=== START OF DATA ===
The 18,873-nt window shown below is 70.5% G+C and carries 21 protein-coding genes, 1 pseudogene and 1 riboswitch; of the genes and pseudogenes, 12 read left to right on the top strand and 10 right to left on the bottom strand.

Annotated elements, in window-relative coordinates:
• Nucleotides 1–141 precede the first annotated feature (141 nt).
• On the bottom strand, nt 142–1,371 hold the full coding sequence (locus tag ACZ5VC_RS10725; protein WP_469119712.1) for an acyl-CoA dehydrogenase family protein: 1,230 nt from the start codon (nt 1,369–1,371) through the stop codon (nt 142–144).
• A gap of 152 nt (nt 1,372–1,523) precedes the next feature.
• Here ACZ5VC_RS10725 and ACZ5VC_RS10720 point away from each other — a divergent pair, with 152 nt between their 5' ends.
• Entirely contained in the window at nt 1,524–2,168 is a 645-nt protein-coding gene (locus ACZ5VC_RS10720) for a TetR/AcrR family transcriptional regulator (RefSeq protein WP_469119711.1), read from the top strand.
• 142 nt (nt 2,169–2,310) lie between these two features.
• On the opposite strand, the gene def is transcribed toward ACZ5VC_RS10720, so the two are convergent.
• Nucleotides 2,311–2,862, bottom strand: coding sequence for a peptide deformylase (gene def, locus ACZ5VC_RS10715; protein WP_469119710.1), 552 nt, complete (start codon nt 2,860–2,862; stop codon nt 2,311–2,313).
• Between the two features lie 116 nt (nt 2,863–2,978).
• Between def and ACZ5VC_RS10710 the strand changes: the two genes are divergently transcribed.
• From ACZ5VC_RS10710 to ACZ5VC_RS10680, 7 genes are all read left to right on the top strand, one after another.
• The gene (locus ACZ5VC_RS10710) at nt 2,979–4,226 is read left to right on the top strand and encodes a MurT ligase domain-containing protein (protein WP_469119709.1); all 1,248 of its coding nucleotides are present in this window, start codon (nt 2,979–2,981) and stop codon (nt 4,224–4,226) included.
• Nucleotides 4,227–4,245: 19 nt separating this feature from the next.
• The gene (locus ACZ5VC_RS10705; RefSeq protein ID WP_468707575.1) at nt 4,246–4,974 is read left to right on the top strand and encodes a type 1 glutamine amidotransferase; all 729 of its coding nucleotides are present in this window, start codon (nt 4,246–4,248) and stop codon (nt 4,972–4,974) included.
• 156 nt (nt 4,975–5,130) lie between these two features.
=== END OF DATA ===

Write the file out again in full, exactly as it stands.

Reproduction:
The 18,873-nt window shown below is 70.5% G+C and carries 21 protein-coding genes, 1 pseudogene and 1 riboswitch; of the genes and pseudogenes, 12 read left to right on the top strand and 10 right to left on the bottom strand.

Annotated elements, in window-relative coordinates:
• Nucleotides 1–141 precede the first annotated feature (141 nt).
• On the bottom strand, nt 142–1,371 hold the full coding sequence (locus tag ACZ5VC_RS10725; protein WP_469119712.1) for an acyl-CoA dehydrogenase family protein: 1,230 nt from the start codon (nt 1,369–1,371) through the stop codon (nt 142–144).
• A gap of 152 nt (nt 1,372–1,523) precedes the next feature.
• Here ACZ5VC_RS10725 and ACZ5VC_RS10720 point away from each other — a divergent pair, with 152 nt between their 5' ends.
• Entirely contained in the window at nt 1,524–2,168 is a 645-nt protein-coding gene (locus ACZ5VC_RS10720) for a TetR/AcrR family transcriptional regulator (RefSeq protein WP_469119711.1), read from the top strand.
• 142 nt (nt 2,169–2,310) lie between these two features.
• On the opposite strand, the gene def is transcribed toward ACZ5VC_RS10720, so the two are convergent.
• Nucleotides 2,311–2,862, bottom strand: coding sequence for a peptide deformylase (gene def, locus ACZ5VC_RS10715; protein WP_469119710.1), 552 nt, complete (start codon nt 2,860–2,862; stop codon nt 2,311–2,313).
• Between the two features lie 116 nt (nt 2,863–2,978).
• Between def and ACZ5VC_RS10710 the strand changes: the two genes are divergently transcribed.
• From ACZ5VC_RS10710 to ACZ5VC_RS10680, 7 genes are all read left to right on the top strand, one after another.
• The gene (locus ACZ5VC_RS10710) at nt 2,979–4,226 is read left to right on the top strand and encodes a MurT ligase domain-containing protein (protein WP_469119709.1); all 1,248 of its coding nucleotides are present in this window, start codon (nt 2,979–2,981) and stop codon (nt 4,224–4,226) included.
• Nucleotides 4,227–4,245: 19 nt separating this feature from the next.
• The gene (locus ACZ5VC_RS10705; RefSeq protein ID WP_468707575.1) at nt 4,246–4,974 is read left to right on the top strand and encodes a type 1 glutamine amidotransferase; all 729 of its coding nucleotides are present in this window, start codon (nt 4,246–4,248) and stop codon (nt 4,972–4,974) included.
• 156 nt (nt 4,975–5,130) lie between these two features.